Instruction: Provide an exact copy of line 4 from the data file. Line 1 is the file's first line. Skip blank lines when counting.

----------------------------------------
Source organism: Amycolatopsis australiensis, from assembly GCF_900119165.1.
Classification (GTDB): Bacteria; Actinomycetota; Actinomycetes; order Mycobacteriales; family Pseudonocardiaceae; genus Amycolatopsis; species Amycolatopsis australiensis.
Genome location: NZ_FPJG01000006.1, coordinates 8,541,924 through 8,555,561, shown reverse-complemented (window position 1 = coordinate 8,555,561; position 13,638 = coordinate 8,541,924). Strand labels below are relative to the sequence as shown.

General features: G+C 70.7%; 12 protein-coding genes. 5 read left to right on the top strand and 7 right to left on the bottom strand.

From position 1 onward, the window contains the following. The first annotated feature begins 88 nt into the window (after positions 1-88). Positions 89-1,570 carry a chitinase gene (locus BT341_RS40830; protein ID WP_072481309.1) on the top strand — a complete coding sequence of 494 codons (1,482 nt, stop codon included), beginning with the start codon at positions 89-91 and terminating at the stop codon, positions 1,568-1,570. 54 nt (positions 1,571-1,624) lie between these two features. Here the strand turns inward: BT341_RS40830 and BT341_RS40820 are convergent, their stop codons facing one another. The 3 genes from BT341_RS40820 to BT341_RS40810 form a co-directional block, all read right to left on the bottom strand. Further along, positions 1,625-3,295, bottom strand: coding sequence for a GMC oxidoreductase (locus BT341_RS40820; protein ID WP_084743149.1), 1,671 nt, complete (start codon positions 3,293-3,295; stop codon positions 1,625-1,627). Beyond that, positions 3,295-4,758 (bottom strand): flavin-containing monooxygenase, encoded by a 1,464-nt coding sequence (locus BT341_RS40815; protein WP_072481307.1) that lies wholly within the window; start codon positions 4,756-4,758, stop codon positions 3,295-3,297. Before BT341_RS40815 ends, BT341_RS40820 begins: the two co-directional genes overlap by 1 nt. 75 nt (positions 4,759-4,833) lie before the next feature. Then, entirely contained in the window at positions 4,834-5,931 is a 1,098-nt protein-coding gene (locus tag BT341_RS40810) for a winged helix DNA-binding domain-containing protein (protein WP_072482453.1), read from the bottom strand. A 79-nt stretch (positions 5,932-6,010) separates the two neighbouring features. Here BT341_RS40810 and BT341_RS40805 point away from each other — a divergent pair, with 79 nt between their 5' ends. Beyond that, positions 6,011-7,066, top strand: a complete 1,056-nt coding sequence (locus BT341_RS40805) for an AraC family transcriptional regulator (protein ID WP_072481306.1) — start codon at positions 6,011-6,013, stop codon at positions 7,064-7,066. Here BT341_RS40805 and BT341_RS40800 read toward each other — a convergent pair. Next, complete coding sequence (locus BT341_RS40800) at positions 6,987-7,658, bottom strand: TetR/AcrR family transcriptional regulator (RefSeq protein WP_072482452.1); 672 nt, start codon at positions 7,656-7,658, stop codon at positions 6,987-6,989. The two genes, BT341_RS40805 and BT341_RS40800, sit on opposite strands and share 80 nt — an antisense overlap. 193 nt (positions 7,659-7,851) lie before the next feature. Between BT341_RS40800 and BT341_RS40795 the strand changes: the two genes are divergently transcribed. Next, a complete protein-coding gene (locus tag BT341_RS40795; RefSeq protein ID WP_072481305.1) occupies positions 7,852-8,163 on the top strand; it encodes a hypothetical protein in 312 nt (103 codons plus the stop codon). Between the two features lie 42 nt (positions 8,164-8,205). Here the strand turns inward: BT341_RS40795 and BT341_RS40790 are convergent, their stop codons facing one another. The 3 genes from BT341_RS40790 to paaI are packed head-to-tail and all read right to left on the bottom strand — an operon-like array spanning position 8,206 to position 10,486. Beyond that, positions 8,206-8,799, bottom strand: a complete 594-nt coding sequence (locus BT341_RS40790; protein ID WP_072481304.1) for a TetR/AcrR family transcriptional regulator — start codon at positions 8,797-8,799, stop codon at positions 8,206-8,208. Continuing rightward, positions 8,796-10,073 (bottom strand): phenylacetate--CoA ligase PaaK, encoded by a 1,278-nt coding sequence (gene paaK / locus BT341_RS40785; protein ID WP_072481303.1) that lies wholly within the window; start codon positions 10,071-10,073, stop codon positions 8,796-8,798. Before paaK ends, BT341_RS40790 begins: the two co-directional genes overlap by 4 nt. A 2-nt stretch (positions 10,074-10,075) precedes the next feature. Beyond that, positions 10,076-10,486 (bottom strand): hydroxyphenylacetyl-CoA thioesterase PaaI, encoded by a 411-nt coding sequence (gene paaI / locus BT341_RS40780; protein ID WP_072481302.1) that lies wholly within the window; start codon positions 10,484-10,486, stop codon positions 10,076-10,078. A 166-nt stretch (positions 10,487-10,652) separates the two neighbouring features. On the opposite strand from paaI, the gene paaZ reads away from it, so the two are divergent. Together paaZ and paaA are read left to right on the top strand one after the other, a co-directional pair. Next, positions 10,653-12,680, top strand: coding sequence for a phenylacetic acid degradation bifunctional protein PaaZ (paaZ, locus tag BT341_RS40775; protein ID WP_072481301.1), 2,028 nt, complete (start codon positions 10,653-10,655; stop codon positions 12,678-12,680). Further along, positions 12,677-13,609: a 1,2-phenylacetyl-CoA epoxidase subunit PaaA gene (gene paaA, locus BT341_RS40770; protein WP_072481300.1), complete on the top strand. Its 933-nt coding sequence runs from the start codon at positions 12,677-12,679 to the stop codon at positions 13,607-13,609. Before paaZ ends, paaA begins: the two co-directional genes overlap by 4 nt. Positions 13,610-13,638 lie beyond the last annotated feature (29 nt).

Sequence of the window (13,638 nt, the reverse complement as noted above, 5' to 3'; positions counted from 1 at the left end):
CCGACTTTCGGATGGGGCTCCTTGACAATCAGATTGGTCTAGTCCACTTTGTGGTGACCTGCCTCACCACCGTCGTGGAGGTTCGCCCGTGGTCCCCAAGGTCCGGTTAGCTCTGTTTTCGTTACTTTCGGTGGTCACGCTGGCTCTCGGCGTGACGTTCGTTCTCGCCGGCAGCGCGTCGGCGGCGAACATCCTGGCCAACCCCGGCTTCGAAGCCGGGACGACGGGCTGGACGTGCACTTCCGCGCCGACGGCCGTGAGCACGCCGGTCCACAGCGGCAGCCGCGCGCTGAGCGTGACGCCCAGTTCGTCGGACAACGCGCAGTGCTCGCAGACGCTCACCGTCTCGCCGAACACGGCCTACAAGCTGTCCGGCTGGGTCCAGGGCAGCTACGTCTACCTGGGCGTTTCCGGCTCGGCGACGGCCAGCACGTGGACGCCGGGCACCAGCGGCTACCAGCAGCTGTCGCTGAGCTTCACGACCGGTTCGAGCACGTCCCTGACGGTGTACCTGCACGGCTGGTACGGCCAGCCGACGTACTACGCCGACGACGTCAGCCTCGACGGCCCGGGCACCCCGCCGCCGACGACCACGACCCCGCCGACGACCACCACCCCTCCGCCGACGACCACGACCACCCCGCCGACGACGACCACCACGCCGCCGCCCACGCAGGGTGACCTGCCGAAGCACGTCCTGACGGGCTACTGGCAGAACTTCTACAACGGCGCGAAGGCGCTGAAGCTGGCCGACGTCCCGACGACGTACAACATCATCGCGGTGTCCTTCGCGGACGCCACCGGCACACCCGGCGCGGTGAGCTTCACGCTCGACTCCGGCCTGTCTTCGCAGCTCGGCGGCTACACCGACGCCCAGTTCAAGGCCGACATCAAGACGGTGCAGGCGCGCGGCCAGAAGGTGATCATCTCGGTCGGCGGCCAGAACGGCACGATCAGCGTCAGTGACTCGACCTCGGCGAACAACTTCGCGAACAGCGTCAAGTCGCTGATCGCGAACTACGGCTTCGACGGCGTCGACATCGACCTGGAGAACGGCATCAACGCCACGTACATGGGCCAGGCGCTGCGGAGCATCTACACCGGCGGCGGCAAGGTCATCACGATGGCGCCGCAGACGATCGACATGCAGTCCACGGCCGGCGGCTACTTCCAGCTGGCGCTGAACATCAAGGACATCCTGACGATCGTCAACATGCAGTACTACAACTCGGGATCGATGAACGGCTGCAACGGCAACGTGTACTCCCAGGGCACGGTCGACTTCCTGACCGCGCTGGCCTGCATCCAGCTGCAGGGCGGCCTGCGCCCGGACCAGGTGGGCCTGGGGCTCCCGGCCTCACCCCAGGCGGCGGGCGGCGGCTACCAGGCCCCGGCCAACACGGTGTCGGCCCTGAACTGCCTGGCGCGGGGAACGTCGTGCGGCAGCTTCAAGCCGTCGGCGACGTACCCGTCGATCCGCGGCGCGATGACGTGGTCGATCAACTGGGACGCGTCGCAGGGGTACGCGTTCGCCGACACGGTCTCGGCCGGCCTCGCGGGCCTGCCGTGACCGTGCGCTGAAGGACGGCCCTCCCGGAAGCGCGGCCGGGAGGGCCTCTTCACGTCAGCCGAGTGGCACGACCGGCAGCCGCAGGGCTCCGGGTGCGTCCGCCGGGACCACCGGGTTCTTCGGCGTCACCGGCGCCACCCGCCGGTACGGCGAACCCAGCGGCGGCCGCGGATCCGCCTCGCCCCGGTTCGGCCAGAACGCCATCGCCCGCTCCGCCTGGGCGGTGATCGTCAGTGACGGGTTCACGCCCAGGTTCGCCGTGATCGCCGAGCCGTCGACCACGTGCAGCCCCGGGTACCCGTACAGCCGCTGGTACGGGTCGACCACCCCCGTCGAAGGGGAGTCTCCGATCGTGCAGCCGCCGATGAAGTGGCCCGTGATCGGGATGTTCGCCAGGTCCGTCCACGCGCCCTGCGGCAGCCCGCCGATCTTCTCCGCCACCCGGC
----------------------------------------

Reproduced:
General features: G+C 70.7%; 12 protein-coding genes. 5 read left to right on the top strand and 7 right to left on the bottom strand.